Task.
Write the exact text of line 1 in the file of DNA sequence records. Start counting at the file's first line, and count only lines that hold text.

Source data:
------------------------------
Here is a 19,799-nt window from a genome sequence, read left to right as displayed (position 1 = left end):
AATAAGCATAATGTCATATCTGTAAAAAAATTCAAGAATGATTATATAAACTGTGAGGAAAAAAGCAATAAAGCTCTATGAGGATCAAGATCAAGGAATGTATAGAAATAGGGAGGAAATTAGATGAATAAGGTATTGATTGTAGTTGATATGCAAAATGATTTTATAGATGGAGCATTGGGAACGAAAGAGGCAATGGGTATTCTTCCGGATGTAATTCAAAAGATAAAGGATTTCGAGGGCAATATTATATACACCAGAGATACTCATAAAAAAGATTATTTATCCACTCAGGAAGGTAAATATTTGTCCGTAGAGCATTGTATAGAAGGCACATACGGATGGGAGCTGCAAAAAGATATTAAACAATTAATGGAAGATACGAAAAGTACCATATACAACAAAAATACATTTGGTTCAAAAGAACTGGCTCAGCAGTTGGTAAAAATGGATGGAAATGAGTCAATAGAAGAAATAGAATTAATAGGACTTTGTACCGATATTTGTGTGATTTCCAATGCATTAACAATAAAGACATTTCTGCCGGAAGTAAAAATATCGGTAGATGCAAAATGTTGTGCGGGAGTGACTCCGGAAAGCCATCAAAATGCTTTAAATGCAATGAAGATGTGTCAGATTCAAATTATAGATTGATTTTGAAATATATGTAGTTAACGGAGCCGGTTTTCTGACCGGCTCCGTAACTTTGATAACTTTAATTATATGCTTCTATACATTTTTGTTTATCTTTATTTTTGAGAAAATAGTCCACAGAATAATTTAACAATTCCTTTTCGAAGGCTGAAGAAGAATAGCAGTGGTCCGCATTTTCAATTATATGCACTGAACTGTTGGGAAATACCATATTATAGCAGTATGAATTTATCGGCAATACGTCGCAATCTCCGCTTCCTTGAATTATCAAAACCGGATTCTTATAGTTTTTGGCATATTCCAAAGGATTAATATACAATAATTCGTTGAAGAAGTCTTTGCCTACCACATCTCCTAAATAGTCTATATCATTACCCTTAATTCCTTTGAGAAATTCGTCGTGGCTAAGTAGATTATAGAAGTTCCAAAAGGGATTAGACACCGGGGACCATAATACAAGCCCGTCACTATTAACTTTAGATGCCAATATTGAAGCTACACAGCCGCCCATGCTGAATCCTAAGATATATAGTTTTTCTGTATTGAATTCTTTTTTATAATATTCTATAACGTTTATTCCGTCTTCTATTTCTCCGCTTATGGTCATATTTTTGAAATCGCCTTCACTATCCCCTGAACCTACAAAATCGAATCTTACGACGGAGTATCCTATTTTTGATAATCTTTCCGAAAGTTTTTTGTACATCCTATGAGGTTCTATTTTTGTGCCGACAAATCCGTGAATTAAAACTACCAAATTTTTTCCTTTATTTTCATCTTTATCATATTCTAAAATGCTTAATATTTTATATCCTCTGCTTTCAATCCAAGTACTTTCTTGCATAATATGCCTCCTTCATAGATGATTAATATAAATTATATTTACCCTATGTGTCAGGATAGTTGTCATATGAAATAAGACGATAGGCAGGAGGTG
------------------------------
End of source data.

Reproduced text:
Here is a 19,799-nt window from a genome sequence, read left to right as displayed (position 1 = left end):